The second is a bit personal. I came from a small town. I was born and brought up in Bhilai. I came to Delhi and joined Apeejay Saket in class 6. So as you can guess, I had a very different upbringing and Delhi was a huge cultural shock for me. I had an inferiority complex in school. It was then that Mrs Dubey gave me a very important lesson. She taught me a spirit of perseverance in life yet being aware on how to keep oneself pure. Handling the society well but keeping the inner child alive. This lesson has made me the man I am today. I attribute this to my school.  

Also there’s always an English teacher who inspires us as students. We had Mrs Ritu Kohli as our English teacher. She is one of the best teachers I have met in my life. She had a huge influence on me. We could discuss almost everything with her. We could always talk to her about the problems we faced in school and in life. At that age when you are discovering life, such support and guidance truly shapes you as a person. These three teachers are the reason behind students becoming good human beings.

Can one actually get bespoke shoes with the same ease with which one gets a bespoke suit?

Yes, of course. So, the process is, we measure your foot-length. After that we make a trial shoe. All shoes are made on a form. So in this case, that form is made specifically for you. We understand your foot shape and what you’re looking for in a shoe. Then we create a very basic shoe. We ask you to wear the shoe for a week and take down notes from your feedback. Then we build the final shoe. This process takes 30-45 days.

Did Covid-19 pandemic impact your business?

In a major way. I was about to properly launch the bespoke shoe category in India but overnight our market vanished.  I have now shelved that idea and we are doing very premium categories only in bespoke shoes. There are some categories which are still functioning though. But that’s life, something goes down and something comes up. It will take a couple of years more for a complete launch. I will study the market a lot then. The requirements of the market have changed due to the pandemic. The current requirements aren’t for formal handmade shoes anymore.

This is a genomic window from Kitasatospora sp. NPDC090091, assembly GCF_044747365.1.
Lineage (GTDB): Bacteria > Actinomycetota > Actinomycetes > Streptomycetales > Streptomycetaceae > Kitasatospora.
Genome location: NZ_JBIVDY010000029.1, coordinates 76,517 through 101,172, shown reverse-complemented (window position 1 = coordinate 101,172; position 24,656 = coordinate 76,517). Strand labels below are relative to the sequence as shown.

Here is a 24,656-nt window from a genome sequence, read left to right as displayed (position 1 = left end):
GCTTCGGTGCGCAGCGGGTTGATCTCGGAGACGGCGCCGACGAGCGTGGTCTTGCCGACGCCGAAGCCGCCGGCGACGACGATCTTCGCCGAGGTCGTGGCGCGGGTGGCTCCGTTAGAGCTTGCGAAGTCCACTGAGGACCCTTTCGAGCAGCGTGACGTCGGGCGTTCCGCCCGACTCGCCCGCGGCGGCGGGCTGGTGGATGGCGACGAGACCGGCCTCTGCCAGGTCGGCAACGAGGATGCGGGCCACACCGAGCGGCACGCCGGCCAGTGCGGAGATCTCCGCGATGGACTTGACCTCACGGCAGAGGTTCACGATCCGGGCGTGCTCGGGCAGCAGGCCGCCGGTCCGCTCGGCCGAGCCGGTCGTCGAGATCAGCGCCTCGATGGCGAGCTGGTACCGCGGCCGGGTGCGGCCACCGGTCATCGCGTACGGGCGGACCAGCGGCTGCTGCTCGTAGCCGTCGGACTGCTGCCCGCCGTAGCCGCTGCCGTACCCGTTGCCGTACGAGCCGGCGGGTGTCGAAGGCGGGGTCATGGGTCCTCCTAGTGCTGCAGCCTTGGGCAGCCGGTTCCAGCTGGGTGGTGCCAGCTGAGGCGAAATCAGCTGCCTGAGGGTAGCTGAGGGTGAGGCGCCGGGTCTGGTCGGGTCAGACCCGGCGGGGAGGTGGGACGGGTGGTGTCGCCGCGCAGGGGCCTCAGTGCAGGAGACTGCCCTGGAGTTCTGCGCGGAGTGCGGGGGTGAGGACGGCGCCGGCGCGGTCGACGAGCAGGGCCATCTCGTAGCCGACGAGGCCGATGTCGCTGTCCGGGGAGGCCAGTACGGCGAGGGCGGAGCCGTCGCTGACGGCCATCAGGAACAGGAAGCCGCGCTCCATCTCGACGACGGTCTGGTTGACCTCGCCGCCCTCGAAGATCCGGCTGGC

What is your take on entrepreneurship being taught to students in school?

I believe that everybody is an entrepreneur. It is very wrong to say that a person who is doing a job is not an entrepreneur. Everybody at every position sells themselves. The more a person gets identified with their job and enjoys the process of participation, the more that person is inclined to be an entrepreneur.

I remember, Dubey sir always told us that not everyone can come first in a race but we have to be sure that we run with our best efforts. Never try and rank yourself. You may be last in your college but first somewhere else. You have to continue with what you are doing. Situations change and you have to change as well. This is what one learns in school and in entrepreneurship.

Any advice for budding entrepreneurs? Perhaps you can share your life lessons with them?

I would say, to begin with, become an entrepreneur right after you get out of school if this is your passion. Just get into it. Don’t waste time. Life will teach you everything along the way, don’t worry. Don’t be afraid if things don’t work out. Don’t keep on banging your head after a failure. Change the technique but keep going on.

Secondly, invest in shares. The sooner you understand the share market, the better your life will be. It would make you financially secure by your 30s, if you start learning and understanding the share market from your teenage. 

A talented correspondent writing special articles, interviews and also doing video coverages. Alongside being a poet, short story writer and football player in the time he finds away from work. You can read Arijit's literary pieces and watch his performances easily on the internet. He can be reached at [email protected] and [email protected]